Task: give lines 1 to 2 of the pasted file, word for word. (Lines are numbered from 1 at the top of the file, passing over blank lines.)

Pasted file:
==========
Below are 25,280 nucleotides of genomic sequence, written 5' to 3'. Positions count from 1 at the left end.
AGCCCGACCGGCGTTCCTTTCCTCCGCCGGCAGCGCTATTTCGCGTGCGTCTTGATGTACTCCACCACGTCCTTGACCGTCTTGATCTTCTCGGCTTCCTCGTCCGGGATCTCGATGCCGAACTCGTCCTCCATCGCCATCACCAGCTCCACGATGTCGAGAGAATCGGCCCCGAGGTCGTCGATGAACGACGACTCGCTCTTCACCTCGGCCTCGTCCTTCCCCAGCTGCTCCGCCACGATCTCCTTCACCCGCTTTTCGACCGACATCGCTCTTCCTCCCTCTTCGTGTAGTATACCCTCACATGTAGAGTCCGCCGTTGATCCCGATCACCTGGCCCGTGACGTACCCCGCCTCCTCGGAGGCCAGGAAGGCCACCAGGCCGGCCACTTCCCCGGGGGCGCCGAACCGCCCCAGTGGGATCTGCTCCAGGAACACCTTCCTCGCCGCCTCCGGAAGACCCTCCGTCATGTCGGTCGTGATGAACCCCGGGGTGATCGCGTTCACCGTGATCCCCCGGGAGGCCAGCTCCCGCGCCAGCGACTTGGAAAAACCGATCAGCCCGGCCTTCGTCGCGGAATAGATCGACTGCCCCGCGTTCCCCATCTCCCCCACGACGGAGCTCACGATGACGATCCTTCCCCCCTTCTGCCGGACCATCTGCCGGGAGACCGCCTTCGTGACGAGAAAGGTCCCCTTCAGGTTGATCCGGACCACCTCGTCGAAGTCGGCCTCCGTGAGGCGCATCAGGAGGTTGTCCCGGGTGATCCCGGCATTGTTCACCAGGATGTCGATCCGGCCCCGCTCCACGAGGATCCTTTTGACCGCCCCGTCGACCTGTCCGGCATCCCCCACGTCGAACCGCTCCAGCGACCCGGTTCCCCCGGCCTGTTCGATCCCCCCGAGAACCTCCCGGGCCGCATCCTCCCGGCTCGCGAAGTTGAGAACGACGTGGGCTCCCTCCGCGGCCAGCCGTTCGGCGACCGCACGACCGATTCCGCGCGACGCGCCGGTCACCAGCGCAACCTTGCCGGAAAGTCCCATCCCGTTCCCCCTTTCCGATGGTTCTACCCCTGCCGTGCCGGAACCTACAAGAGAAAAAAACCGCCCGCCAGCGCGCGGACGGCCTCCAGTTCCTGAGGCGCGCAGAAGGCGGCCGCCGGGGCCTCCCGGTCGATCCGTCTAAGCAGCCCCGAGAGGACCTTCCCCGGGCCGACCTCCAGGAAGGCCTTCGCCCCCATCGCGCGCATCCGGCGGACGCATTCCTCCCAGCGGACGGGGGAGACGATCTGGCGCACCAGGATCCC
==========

Below are 25,280 nucleotides of genomic sequence, written 5' to 3'. Positions count from 1 at the left end.
AGCCCGACCGGCGTTCCTTTCCTCCGCCGGCAGCGCTATTTCGCGTGCGTCTTGATGTACTCCACCACGTCCTTGACCGTCTTGATCTTCTCGGCTTCCTCGTCCGGGATCTCGATGCCGAACTCGTCCTCCATCGCCATCACCAGCTCCACGATGTCGAGAGAATCGGCCCCGAGGTCGTCGATGAACGACGACTCGCTCTTCACCTCGGCCTCGTCCTTCCCCAGCTGCTCCGCCACGATCTCCTTCACCCGCTTTTCGACCGACATCGCTCTTCCTCCCTCTTCGTGTAGTATACCCTCACATGTAGAGTCCGCCGTTGATCCCGATCACCTGGCCCGTGACGTACCCCGCCTCCTCGGAGGCCAGGAAGGCCACCAGGCCGGCCACTTCCCCGGGGGCGCCGAACCGCCCCAGTGGGATCTGCTCCAGGAACACCTTCCTCGCCGCCTCCGGAAGACCCTCCGTCATGTCGGTCGTGATGAACCCCGGGGTGATCGCGTTCACCGTGATCCCCCGGGAGGCCAGCTCCCGCGCCAGCGACTTGGAAAAACCGATCAGCCCGGCCTTCGTCGCGGAATAGATCGACTGCCCCGCGTTCCCCATCTCCCCCACGACGGAGCTCACGATGACGATCCTTCCCCCCTTCTGCCGGACCATCTGCCGGGAGACCGCCTTCGTGACGAGAAAGGTCCCCTTCAGGTTGATCCGGACCACCTCGTCGAAGTCGGCCTCCGTGAGGCGCATCAGGAGGTTGTCCCGGGTGATCCCGGCATTGTTCACCAGGATGTCGATCCGGCCCCGCTCCACGAGGATCCTTTTGACCGCCCCGTCGACCTGTCCGGCATCCCCCACGTCGAACCGCTCCAGCGACCCGGTTCCCCCGGCCTGTTCGATCCCCCCGAGAACCTCCCGGGCCGCATCCTCCCGGCTCGCGAAGTTGAGAACGACGTGGGCTCCCTCCGCGGCCAGCCGTTCGGCGACCGCACGACCGATTCCGCGCGACGCGCCGGTCACCAGCGCAACCTTGCCGGAAAGTCCCATCCCGTTCCCCCTTTCCGATGGTTCTACCCCTGCCGTGCCGGAACCTACAAGAGAAAAAAACCGCCCGCCAGCGCGCGGACGGCCTCCAGTTCCTGAGGCGCGCAGAAGGCGGCCGCCGGGGCCTCCCGGTCGATCCGTCTAAGCAGCCCCGAGAGGACCTTCCCCGGGCCGACCTCCAGGAAGGCCTTCGCCCCCATCGCGCGCATCCGGCGGACGCATTCCTCCCAGCGGACGGGGGAGACGATCTGGCGCACCAGGATCCC